In addition to the PC software, users can also live stream their vlog-type content from their web browser or their iPhone.

What’s more, they don’t need a multi-monitor setup because of how Caffeine incorporates viewers’ comments into the experience.

Caffeine has developed custom technology that can detect when a game launches on the PC (by watching the system’s processes), then is able to use the Windows DLL file to inject viewers’ comments as an overlay onto the game itself.

That means your game and your viewers’ comments are all in the same window on your screen.

Finally, and perhaps most notably, is what’s under the hood of Caffeine.

The company built out its own real-time distribution video network that leverages WebRTC – the same technology that powers things like Google Hangouts and other peer-to-peer communications. That means everything on Caffeine is taking place in real-time with zero delays.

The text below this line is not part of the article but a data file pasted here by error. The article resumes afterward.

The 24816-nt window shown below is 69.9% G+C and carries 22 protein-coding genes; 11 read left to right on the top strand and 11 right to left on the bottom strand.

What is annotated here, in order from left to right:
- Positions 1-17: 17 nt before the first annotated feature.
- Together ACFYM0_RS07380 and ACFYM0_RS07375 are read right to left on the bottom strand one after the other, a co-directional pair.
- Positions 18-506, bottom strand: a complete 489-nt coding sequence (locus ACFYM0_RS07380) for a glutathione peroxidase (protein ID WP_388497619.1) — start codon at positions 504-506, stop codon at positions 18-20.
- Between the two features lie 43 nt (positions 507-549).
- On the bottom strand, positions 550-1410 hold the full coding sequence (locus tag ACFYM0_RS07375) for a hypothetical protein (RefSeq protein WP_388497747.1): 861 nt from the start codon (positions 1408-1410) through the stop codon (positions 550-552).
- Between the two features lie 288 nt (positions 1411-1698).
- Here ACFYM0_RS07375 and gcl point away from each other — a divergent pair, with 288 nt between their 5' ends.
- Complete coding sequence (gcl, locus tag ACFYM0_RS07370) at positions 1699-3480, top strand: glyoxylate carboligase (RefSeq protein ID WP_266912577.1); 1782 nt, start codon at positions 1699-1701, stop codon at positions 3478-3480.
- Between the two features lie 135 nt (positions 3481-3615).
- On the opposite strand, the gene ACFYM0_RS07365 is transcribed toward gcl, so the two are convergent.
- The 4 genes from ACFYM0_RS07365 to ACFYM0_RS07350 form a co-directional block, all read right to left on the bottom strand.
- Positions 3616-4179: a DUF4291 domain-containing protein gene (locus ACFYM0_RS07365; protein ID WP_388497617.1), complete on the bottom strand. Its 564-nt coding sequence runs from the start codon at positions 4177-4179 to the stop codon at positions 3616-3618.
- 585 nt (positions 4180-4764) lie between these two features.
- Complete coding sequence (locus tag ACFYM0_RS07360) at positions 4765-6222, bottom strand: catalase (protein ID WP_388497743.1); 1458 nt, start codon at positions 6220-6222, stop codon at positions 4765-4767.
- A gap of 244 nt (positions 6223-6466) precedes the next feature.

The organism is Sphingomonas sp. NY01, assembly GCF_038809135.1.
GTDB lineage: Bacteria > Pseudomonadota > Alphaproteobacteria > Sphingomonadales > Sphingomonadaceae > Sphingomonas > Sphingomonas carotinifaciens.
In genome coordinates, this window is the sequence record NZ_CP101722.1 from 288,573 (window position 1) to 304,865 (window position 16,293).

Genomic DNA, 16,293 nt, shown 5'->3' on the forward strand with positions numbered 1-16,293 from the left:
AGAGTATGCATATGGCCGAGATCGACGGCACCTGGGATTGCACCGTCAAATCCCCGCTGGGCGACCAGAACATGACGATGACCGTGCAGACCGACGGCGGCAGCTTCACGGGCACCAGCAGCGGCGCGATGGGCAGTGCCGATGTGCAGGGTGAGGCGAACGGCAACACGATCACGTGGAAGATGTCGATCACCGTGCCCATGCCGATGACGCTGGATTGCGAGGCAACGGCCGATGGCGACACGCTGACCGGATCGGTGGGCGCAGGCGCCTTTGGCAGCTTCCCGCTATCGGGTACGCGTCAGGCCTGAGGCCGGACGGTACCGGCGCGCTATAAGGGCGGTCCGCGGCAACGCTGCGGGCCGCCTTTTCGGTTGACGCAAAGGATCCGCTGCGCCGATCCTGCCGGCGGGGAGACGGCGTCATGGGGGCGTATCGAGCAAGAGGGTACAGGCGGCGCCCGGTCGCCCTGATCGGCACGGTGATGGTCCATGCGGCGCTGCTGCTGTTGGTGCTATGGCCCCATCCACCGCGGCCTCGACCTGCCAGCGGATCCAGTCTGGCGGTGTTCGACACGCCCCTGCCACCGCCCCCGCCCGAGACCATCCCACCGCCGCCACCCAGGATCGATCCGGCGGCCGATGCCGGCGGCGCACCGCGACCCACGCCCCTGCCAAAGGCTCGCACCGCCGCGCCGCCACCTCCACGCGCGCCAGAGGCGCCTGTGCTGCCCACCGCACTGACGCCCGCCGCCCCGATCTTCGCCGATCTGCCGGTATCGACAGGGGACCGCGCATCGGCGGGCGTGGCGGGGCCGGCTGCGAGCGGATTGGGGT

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Hard-core game streamers may not actually want real-time streams, though, because of the threat of screen sniping. (That’s when someone watches your live stream in order to kill you or taunt you.) But for now, at least, Caffeine isn’t focusing on those top game streamers – it wants to build a service for everyone else.

That said, being able to delay the stream is something Caffeine could add in the future, when it launches the monetization tools that may attract more serious players. That’s not expected until sometime later this year, we’re told.

Beyond all the tools and technology, Caffeine’s user experience is different from what you’d find on other game streaming sites.

“Unlike Twitch and YouTube, we have a people-centric model where we’re more like a social network,” says Keighran. On Caffeine, users follow other people, like friends from Facebook or Twitter or other streamers they like, he explains. “This creates a much more personal experience,” Keighran notes.

In the main feed, you’re then shown live videos from those you follow alongside other human-curated suggestions.